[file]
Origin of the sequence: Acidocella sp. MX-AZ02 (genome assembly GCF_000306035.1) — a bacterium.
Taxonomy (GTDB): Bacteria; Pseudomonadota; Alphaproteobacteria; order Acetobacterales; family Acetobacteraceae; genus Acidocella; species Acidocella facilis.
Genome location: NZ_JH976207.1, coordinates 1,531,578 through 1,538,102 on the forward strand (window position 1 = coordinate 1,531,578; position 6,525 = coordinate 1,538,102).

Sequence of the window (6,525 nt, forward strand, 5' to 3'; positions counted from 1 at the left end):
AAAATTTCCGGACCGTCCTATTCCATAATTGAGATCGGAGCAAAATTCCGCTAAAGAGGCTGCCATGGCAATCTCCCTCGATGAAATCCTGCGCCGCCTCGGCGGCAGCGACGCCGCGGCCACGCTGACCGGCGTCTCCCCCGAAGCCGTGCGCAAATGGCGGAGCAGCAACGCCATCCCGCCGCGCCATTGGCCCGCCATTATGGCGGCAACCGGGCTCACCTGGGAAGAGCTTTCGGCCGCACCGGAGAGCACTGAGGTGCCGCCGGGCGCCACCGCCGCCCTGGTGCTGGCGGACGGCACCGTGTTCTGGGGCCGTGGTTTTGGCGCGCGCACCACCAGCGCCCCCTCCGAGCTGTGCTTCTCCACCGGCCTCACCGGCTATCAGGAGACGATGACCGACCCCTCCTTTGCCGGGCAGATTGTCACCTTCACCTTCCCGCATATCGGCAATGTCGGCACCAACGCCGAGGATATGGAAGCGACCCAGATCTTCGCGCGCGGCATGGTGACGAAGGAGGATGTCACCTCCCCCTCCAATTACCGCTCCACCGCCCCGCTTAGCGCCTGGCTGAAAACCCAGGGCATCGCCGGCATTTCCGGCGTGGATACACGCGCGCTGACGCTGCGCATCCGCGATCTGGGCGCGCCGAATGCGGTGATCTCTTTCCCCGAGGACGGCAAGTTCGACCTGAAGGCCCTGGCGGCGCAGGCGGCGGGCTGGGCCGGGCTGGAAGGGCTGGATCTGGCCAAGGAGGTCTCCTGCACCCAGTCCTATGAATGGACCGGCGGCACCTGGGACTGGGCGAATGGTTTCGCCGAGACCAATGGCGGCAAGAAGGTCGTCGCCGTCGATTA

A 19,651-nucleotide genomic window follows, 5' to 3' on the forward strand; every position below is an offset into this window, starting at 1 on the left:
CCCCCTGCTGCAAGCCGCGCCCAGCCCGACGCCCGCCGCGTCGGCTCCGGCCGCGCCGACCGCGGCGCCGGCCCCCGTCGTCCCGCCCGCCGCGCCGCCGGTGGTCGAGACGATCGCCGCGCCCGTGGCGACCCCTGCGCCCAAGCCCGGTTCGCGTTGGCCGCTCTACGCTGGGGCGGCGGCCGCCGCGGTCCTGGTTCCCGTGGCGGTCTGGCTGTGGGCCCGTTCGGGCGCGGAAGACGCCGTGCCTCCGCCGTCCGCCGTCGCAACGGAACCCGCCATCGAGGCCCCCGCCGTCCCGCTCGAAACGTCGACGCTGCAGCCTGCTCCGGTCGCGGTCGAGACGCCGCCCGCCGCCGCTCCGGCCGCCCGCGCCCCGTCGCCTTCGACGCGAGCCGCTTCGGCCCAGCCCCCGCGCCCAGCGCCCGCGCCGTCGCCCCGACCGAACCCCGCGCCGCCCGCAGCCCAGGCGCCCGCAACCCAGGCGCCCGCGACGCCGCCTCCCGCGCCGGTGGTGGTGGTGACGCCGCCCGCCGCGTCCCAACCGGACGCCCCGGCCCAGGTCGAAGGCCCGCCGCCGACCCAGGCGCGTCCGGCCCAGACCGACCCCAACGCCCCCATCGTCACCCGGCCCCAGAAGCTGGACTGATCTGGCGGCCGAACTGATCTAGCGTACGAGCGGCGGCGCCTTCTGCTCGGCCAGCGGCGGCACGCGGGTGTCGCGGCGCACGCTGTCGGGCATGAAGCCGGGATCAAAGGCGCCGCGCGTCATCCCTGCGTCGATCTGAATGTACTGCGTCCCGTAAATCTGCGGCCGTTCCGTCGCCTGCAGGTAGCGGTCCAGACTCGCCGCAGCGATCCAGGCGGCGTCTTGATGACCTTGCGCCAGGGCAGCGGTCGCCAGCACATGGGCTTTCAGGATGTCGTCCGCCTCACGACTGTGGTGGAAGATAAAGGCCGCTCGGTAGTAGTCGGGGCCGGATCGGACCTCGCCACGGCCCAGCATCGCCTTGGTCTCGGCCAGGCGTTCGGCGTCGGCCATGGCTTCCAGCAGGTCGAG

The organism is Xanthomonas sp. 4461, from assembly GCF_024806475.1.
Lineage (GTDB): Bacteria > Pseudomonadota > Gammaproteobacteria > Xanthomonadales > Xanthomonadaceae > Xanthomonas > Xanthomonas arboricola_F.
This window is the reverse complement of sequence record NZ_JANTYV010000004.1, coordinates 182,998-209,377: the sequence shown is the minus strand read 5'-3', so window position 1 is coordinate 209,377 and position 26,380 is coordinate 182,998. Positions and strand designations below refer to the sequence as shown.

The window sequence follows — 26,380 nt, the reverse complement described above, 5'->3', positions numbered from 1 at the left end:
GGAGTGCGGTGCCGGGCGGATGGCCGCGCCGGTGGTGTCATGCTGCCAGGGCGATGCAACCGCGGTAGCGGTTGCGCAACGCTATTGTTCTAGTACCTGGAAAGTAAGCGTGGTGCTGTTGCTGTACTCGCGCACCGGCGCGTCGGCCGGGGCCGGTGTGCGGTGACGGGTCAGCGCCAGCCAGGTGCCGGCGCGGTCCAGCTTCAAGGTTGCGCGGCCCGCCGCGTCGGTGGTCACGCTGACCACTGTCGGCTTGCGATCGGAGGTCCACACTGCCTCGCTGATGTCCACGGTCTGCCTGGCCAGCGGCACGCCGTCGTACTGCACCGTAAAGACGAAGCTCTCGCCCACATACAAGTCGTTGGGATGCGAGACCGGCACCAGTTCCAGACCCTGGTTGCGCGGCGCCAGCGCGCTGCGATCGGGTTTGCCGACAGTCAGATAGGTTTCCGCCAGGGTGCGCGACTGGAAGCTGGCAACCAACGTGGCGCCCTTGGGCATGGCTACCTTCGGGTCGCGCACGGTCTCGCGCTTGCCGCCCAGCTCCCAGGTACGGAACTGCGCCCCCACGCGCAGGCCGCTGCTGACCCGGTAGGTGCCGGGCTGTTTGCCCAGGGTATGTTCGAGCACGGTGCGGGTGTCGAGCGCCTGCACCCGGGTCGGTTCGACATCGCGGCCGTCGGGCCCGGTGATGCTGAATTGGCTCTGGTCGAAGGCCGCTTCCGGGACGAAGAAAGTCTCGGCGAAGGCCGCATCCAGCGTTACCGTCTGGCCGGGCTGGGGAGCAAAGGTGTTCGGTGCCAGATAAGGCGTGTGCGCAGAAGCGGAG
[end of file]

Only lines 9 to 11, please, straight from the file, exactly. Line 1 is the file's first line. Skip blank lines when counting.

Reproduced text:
Lineage (GTDB): Bacteria > Pseudomonadota > Gammaproteobacteria > Xanthomonadales > Xanthomonadaceae > Xanthomonas > Xanthomonas arboricola_F.
This window is the reverse complement of sequence record NZ_JANTYV010000004.1, coordinates 182,998-209,377: the sequence shown is the minus strand read 5'-3', so window position 1 is coordinate 209,377 and position 26,380 is coordinate 182,998. Positions and strand designations below refer to the sequence as shown.

The window sequence follows — 26,380 nt, the reverse complement described above, 5'->3', positions numbered from 1 at the left end: